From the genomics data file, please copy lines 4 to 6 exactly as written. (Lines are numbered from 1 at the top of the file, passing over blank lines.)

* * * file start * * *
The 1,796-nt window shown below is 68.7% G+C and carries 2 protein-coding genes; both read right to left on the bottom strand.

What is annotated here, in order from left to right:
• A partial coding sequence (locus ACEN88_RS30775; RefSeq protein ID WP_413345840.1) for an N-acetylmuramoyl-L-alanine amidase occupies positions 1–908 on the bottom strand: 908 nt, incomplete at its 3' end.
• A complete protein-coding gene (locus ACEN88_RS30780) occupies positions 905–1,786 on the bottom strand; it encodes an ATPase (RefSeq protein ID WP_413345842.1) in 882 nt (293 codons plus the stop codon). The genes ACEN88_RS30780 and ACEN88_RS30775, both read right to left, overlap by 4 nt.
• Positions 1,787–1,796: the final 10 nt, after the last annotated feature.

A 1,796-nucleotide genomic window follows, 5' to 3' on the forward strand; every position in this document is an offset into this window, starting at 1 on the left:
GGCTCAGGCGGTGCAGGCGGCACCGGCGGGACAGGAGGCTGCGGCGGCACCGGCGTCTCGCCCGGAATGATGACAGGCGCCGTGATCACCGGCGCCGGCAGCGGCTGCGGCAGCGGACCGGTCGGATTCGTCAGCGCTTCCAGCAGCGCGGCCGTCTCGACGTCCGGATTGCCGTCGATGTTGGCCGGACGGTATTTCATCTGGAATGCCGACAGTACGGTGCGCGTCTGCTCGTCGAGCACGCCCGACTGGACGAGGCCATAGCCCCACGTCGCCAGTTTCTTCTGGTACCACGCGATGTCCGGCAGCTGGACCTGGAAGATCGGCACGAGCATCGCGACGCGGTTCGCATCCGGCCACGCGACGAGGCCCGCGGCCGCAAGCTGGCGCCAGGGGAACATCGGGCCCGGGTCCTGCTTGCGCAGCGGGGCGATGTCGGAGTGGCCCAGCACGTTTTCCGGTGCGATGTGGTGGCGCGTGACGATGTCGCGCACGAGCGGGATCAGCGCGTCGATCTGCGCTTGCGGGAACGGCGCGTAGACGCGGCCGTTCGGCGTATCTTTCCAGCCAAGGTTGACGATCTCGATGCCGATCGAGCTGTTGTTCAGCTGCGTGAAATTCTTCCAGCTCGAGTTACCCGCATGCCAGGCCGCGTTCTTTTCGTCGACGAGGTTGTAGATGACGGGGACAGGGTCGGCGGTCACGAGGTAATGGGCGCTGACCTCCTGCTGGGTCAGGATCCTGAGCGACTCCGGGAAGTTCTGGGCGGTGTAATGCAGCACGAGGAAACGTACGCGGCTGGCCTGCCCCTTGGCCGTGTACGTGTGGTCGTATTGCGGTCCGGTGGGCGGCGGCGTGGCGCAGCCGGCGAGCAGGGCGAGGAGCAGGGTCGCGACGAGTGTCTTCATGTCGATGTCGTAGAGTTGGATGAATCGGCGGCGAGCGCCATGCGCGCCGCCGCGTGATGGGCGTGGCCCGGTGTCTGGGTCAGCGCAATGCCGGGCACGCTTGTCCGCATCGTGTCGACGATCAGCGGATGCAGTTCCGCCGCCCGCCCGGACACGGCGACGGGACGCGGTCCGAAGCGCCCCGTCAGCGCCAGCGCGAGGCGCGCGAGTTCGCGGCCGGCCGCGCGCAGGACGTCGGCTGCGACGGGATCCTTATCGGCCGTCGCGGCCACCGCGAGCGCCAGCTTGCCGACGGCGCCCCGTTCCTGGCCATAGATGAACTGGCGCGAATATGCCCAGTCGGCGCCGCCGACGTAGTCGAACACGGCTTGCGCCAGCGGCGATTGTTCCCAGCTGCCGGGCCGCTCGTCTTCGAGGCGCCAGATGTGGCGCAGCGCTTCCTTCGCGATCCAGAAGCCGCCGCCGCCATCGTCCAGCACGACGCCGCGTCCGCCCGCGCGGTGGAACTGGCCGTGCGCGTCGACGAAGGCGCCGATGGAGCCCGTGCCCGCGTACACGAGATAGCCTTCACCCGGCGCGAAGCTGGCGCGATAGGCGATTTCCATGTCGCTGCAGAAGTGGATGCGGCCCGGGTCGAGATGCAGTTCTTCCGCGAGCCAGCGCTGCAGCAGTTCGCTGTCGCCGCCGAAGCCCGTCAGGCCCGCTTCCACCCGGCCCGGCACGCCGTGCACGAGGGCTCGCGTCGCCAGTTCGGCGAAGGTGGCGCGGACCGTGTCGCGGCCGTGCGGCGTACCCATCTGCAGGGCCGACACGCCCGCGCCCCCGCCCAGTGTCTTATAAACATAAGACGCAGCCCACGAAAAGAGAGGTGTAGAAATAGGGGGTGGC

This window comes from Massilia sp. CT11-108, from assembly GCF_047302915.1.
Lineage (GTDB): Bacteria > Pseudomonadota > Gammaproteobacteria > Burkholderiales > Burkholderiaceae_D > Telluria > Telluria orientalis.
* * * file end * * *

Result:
• A complete protein-coding gene (locus ACEN88_RS30780) occupies positions 905–1,786 on the bottom strand; it encodes an ATPase (RefSeq protein ID WP_413345842.1) in 882 nt (293 codons plus the stop codon). The genes ACEN88_RS30780 and ACEN88_RS30775, both read right to left, overlap by 4 nt.
• Positions 1,787–1,796: the final 10 nt, after the last annotated feature.

A 1,796-nucleotide genomic window follows, 5' to 3' on the forward strand; every position in this document is an offset into this window, starting at 1 on the left: